June Fireflies

Click for a larger view of a firefly, Courtesy Wikimedia, Bruce Marlin, Photographer, licensed under Creative Commons Attribution-Share Alike 2.5 Generic license
Firefly
Courtesy Wikimedia,
Bruce Marlin, Photographer
Licensed under
Creative Commons Attribution-
Share Alike 2.5 Generic license


Most people are fascinated by unusual displays of light. Meteor showers, solar eclipses, and the stunning Aurora Borealis, or Northern Lights, are grandiose in scale and mesmerize onlookers. But people are also enchanted with the small life-forms that create their own light.

Bioluminescence, the production of light by living creatures, is an incredible phenomenon produced by certain mushrooms, scorpions, millipedes, bacteria, snails, worms, beetles, and nearly half of marine life including single-celled plankton, jellyfish, octopi, and fish. Some are also fluorescent by absorbing light rays and then emitting them as a different color.

But today we will focus on fireflies, also known as lightning bugs, which are actually beetles.

How, and why, do these creatures produce their own light? Scientists are still learning how the process works, but basically it is a chemical reaction involving luciferin, a light-emitting compound, being catalyzed by an enzyme and reacting with oxygen to release cool, light photons.

The “why” part is primarily for locating mates. But other species could also use it to lure prey, as a method of escape, and to warn predators.

The nighttime hours of late Spring and early Summer months are prime time for firefly activity. They live around wetland areas where the soil is moist and will start flashing when the sky is dark. Females remain fairly stationary atop tall grass and watch for males who fly around flashing various light signals. When a female approves of a suitor’s signal, she will respond with her own glow pattern which allows the male to find her. After mating, the female will lay eggs in the moist soil or leaf litter where they won’t dry out. The eggs usually hatch in 3-4 weeks.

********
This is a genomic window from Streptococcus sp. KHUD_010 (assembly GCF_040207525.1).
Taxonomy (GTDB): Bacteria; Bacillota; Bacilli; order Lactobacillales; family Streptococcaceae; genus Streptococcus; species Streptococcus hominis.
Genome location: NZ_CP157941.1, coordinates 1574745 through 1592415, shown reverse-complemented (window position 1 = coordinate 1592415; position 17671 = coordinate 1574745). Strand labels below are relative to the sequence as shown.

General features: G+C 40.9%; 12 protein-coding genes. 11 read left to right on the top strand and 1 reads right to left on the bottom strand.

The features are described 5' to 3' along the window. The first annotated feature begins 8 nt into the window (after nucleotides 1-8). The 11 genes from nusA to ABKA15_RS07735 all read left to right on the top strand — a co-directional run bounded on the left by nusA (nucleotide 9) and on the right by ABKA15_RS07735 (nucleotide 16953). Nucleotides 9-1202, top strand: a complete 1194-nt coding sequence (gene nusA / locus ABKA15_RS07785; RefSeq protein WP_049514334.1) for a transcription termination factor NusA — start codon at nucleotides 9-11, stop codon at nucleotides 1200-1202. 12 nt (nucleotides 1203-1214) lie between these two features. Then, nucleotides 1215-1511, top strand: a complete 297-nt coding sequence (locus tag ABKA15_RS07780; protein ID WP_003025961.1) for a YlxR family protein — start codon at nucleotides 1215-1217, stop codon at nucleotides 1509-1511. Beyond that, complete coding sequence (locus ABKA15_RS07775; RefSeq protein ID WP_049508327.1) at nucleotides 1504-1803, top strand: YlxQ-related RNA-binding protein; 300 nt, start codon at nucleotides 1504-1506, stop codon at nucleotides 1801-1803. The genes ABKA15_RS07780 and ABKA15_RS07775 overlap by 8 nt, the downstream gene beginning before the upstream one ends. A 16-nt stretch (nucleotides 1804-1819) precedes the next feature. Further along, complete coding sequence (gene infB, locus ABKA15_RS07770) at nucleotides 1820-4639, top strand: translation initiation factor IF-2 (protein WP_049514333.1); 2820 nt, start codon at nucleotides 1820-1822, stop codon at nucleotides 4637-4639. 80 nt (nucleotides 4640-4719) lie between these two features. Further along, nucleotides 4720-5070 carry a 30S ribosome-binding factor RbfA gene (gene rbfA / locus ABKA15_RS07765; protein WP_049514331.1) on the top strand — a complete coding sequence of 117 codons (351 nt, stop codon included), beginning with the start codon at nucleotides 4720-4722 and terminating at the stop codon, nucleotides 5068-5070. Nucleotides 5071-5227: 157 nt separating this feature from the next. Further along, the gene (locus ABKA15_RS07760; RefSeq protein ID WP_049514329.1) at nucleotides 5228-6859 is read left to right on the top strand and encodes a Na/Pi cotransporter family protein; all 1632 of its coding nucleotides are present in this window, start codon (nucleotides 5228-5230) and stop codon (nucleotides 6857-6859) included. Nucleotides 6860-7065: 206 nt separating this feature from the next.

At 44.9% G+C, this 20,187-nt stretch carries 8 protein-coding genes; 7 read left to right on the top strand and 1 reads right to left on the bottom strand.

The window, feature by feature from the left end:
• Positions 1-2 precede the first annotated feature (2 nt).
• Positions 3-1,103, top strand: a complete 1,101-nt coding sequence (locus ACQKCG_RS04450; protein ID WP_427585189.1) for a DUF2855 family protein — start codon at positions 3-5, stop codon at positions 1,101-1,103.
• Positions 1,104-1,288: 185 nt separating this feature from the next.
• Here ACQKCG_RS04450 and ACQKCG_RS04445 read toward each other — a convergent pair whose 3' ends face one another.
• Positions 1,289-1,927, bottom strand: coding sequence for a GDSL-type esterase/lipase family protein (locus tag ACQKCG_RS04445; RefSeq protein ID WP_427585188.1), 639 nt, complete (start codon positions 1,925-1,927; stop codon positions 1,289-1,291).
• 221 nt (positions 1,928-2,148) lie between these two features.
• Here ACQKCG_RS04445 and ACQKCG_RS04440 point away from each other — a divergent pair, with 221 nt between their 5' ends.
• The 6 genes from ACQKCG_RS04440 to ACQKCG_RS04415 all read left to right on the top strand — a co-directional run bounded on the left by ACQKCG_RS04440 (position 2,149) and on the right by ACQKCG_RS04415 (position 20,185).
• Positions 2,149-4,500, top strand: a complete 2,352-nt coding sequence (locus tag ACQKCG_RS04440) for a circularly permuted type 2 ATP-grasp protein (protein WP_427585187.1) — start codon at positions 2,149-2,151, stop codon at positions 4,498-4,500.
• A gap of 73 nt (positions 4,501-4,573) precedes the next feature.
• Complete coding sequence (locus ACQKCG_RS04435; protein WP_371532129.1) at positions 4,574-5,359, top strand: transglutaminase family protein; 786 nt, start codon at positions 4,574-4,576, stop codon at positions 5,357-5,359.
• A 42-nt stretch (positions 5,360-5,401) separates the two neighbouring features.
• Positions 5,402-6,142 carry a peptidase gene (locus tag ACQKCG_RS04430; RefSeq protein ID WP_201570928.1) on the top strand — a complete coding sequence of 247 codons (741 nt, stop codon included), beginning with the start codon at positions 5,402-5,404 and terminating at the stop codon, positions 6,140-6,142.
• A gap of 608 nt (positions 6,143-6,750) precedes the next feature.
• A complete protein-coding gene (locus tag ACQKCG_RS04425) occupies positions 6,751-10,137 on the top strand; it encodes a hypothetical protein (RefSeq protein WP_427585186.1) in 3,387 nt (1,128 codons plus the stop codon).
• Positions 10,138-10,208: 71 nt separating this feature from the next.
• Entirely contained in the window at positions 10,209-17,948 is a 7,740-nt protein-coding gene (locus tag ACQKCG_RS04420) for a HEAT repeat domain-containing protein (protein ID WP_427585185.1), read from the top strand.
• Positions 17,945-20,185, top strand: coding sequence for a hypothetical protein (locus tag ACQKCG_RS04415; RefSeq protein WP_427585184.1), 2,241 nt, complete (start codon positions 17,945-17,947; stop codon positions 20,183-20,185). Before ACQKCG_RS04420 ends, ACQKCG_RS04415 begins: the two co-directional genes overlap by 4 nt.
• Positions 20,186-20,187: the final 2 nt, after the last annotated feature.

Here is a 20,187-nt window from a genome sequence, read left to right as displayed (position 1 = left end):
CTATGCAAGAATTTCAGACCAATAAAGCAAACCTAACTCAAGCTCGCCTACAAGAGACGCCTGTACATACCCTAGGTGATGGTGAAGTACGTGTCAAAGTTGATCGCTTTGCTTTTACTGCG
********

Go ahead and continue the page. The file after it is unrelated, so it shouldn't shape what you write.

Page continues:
The larvae live in the soil hunting worms, snails or slugs. At this stage they may actually begin glowing. They live in the soil for one or two winters before pupating and undergoing metamorphosis into the adult stage. And the purpose of the adult stage is primarily breeding.

While we enjoy seeing these insect “shooting stars” it is critical to avoid trying to capture them since the Utah populations are small and fragile. (Photos are available online on many websites if one needs to see them closeup.) Walking on the soil can kill the eggs or larvae, and light from automobiles, street lights and flashlights can disrupt their ability to see the flashing of their prospective mates. While the “Firefly Citizen-Science Project” from the Natural History Museum of Utah indicates sightings at more than 50 locations, careless actions, as well as loss of critical habitat, are actually causing a decrease in populations across the country.

Let’s do our best to be good stewards of the earth and only “observe” the amazing firefly.

This is Ron Helstern with Wild About Utah.

Credits:

Image: Courtesy Wikimedia, Bruce Marlin, Photographer, Licensed under Creative Commons Attribution-Share Alike 2.5 Generic license
Text: Ron Hellstern

Additional Reading

Holly Strand, Firefly Light, Wild About Utah, 20 June 2013, http://wildaboututah.org/firefly-light/

Clayton Gefre, Sparks Fly: Researchers track firefly populations across Utah, The Herald Journal, http://news.hjnews.com/allaccess/sparks-fly-researchers-track-firefly-populations-across-utah/article_270ac8b9-3d3f-5a01-9b5b-ac22e89a54bb.html

Natalie Crofts, New Website Tracks Utah Firefly Sightings, KSL, https://www.ksl.com/?sid=34439516

Utah Museum of Natural History, Firefly Citizen Science Project, https://nhmu.utah.edu/fireflies

The End of Royalty?

Julian Pender Hume, cover Extinct Birds, accessed Errol Fuller, The Passenger Pigeon, pg. 74. As found on Flocks that Darken the Heavens: The Passenger Pigeon in Indiana, Annette Scherber Posted on February 14, 2017